Nonalcoholic fatty liver disease (NAFLD) affects approximately ~25% of the global adult population. The aim of this narrative review is to describe the associations between NAFLD and cardiovascular disease (CVD), arrhythmias, cardiac conduction defects, myocardial remodelling and heart failure. We also discuss the potential mechanisms that mediate or attenuate the strength of these associations, and briefly summarize the effect of treatments that both ameliorate NAFLD and decrease risk of CVD.
Searches of PubMed were performed by the two authors using the terms listed in the manuscript Appendix. We limited the timeframe to the last decade due to the vast amount of research in the field (up to April 2021) for meta-analyses, reviews and original papers. Only articles published in English were considered.
NAFLD is associated with an increased risk of fatal/nonfatal CVD events and other cardiac and arrhythmic complications (left ventricular hypertrophy, aortic-valve sclerosis and certain arrhythmias), independently of common CVD risk factors. There are probably several underlying mechanisms, including hepatic/systemic insulin resistance, atherogenic dyslipidaemia, hypertension and pro-atherogenic, pro-coagulant and pro-inflammatory mediators released from the steatotic/inflamed liver that may be involved. Some genetic polymorphisms, such as PNPLA3 (rs738409 C > G) and TM6SF2 (rs58542926 C > T), may worsen liver disease, but also attenuate the strength of the association between NAFLD and CVD, possibly via their effects on lipoprotein metabolism. Of the currently tested drugs for treating NAFLD that also benefit the vasculature, pioglitazone and GLP-1 receptor agonists are the most promising.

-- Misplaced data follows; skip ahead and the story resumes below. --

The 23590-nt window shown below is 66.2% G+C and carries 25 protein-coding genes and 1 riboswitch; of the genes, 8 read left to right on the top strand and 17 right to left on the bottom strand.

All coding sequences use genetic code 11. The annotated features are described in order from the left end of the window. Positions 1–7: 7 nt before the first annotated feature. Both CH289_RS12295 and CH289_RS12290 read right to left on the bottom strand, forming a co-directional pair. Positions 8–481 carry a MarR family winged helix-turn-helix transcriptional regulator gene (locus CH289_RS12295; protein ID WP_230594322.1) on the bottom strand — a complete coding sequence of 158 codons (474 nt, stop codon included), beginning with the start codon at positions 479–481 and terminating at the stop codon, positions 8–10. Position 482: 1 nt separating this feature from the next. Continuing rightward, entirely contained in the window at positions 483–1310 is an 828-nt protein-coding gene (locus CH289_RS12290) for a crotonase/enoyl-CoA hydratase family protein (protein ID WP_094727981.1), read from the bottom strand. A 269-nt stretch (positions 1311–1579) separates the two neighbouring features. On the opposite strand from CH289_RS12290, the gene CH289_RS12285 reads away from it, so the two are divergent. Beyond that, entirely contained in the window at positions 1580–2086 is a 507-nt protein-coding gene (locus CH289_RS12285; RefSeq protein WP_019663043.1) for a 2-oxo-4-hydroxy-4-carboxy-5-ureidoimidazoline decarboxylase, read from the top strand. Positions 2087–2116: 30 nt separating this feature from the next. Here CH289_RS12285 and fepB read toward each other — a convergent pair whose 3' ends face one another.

The complex interplay between the liver and cardiometabolic risk factors contributes to CVD, arrhythmias and cardiac disease in NAFLD. There is an urgent need for a multidisciplinary approach to manage both liver disease and cardiometabolic risk, and to test the cardiovascular and cardiac effects of new drugs for NAFLD